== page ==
Latandra Ellington had weathered some of Lowell Correctional Institution’s harshest and most primitive realities, and was just seven months shy of freedom — and being reunited with her four young children.
But on Sept. 21, Ellington wrote a chilling letter to her aunt telling her she feared she wouldn’t make it out alive. One of the officers at the prison — she identified him as “Sgt. Q” — had threatened to beat and kill her, she wrote.
“He was gone [sic]beat me to death and mess me like a dog,’’ she wrote. “He was all in my face Sqt. Q then he grab his radio and said he was gone bust me in my head with it…’’
Ten days later, on Oct. 1, Ellington, 36, was dead. Corrections officials said Ellington, who had been serving 22 months for grand theft, was in confinement — separated from the general population — at the time of her death because the agency had taken her family’s concerns about the alleged threats “seriously.’’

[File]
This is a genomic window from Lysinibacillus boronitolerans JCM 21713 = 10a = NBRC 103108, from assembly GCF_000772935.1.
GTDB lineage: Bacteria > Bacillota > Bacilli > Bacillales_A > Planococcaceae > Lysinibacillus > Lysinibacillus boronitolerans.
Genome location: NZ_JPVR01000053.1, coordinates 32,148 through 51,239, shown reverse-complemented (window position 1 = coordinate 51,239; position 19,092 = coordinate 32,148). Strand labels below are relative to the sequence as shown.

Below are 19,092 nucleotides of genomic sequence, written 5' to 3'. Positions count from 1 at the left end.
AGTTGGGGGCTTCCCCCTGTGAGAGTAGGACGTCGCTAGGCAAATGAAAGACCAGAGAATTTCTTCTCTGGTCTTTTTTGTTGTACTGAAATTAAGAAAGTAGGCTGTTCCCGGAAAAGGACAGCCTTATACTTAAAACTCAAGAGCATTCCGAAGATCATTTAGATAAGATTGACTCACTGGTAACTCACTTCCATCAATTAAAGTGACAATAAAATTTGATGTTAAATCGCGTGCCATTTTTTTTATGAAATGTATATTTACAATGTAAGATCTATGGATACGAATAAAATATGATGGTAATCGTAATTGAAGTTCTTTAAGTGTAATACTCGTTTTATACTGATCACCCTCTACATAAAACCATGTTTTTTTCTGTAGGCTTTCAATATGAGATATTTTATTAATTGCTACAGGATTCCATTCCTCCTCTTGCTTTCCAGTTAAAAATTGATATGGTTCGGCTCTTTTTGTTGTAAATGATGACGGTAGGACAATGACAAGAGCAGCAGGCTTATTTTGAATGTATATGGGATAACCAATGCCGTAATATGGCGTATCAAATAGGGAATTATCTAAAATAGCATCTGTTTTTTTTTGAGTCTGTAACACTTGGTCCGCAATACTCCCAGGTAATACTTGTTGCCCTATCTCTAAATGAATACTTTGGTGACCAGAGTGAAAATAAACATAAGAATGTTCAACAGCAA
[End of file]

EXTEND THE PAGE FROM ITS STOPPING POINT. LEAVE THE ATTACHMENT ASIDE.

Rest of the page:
Still, with no answers about how the death happened, the family hired an attorney and paid for a private autopsy. The autopsy, their lawyer said Monday, showed that Ellington suffered blunt-force trauma to her abdomen consistent with being punched and kicked in the stomach.
On Monday, civil rights attorney Daryl Parks, whose firm represented the Trayvon Martin family and has now been hired by Ellington’s relatives, urged U.S. Attorney General Eric Holder to investigate.